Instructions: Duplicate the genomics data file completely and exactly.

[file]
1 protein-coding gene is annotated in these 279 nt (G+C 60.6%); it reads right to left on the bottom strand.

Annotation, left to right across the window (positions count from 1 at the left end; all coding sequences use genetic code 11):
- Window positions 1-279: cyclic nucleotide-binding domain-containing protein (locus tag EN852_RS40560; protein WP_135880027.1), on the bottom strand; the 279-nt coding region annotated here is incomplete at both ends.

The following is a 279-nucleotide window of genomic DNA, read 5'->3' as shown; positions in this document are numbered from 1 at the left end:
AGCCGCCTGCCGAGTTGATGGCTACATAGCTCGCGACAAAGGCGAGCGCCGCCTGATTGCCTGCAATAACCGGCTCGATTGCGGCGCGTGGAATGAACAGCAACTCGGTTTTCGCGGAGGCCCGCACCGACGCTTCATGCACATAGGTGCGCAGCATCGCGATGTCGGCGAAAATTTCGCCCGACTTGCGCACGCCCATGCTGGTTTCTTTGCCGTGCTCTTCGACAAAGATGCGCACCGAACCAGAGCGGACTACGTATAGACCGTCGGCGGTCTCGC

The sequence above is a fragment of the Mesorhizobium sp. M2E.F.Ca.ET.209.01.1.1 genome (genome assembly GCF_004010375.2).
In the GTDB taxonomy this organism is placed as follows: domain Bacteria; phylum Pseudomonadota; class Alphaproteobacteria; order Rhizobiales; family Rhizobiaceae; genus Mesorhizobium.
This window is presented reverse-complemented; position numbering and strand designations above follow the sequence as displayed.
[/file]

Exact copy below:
1 protein-coding gene is annotated in these 279 nt (G+C 60.6%); it reads right to left on the bottom strand.

Annotation, left to right across the window (positions count from 1 at the left end; all coding sequences use genetic code 11):
- Window positions 1-279: cyclic nucleotide-binding domain-containing protein (locus tag EN852_RS40560; protein WP_135880027.1), on the bottom strand; the 279-nt coding region annotated here is incomplete at both ends.

The following is a 279-nucleotide window of genomic DNA, read 5'->3' as shown; positions in this document are numbered from 1 at the left end:
AGCCGCCTGCCGAGTTGATGGCTACATAGCTCGCGACAAAGGCGAGCGCCGCCTGATTGCCTGCAATAACCGGCTCGATTGCGGCGCGTGGAATGAACAGCAACTCGGTTTTCGCGGAGGCCCGCACCGACGCTTCATGCACATAGGTGCGCAGCATCGCGATGTCGGCGAAAATTTCGCCCGACTTGCGCACGCCCATGCTGGTTTCTTTGCCGTGCTCTTCGACAAAGATGCGCACCGAACCAGAGCGGACTACGTATAGACCGTCGGCGGTCTCGC

The sequence above is a fragment of the Mesorhizobium sp. M2E.F.Ca.ET.209.01.1.1 genome (genome assembly GCF_004010375.2).
In the GTDB taxonomy this organism is placed as follows: domain Bacteria; phylum Pseudomonadota; class Alphaproteobacteria; order Rhizobiales; family Rhizobiaceae; genus Mesorhizobium.
This window is presented reverse-complemented; position numbering and strand designations above follow the sequence as displayed.